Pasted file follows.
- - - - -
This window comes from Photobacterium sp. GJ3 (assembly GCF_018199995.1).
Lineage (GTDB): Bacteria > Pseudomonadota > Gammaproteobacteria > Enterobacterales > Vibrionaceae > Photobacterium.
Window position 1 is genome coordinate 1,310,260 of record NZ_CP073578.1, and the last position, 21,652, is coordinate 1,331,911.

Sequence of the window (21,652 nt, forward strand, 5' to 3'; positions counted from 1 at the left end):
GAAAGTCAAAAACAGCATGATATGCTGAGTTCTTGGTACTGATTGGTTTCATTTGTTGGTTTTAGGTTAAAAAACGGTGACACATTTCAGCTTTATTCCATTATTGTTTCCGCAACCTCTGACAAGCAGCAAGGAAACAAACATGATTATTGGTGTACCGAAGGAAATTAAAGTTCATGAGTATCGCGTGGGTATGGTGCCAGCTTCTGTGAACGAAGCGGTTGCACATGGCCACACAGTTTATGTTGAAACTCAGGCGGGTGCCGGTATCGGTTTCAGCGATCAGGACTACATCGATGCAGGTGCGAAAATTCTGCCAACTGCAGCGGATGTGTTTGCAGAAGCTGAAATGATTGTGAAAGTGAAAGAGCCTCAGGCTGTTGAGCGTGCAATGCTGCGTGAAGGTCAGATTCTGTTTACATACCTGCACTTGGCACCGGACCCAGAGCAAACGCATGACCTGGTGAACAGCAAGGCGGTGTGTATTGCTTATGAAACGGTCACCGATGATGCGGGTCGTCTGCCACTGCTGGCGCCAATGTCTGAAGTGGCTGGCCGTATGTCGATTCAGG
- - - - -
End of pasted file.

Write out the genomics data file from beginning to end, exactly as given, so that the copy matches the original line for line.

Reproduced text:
This window comes from Photobacterium sp. GJ3 (assembly GCF_018199995.1).
Lineage (GTDB): Bacteria > Pseudomonadota > Gammaproteobacteria > Enterobacterales > Vibrionaceae > Photobacterium.
Window position 1 is genome coordinate 1,310,260 of record NZ_CP073578.1, and the last position, 21,652, is coordinate 1,331,911.

Sequence of the window (21,652 nt, forward strand, 5' to 3'; positions counted from 1 at the left end):
GAAAGTCAAAAACAGCATGATATGCTGAGTTCTTGGTACTGATTGGTTTCATTTGTTGGTTTTAGGTTAAAAAACGGTGACACATTTCAGCTTTATTCCATTATTGTTTCCGCAACCTCTGACAAGCAGCAAGGAAACAAACATGATTATTGGTGTACCGAAGGAAATTAAAGTTCATGAGTATCGCGTGGGTATGGTGCCAGCTTCTGTGAACGAAGCGGTTGCACATGGCCACACAGTTTATGTTGAAACTCAGGCGGGTGCCGGTATCGGTTTCAGCGATCAGGACTACATCGATGCAGGTGCGAAAATTCTGCCAACTGCAGCGGATGTGTTTGCAGAAGCTGAAATGATTGTGAAAGTGAAAGAGCCTCAGGCTGTTGAGCGTGCAATGCTGCGTGAAGGTCAGATTCTGTTTACATACCTGCACTTGGCACCGGACCCAGAGCAAACGCATGACCTGGTGAACAGCAAGGCGGTGTGTATTGCTTATGAAACGGTCACCGATGATGCGGGTCGTCTGCCACTGCTGGCGCCAATGTCTGAAGTGGCTGGCCGTATGTCGATTCAGG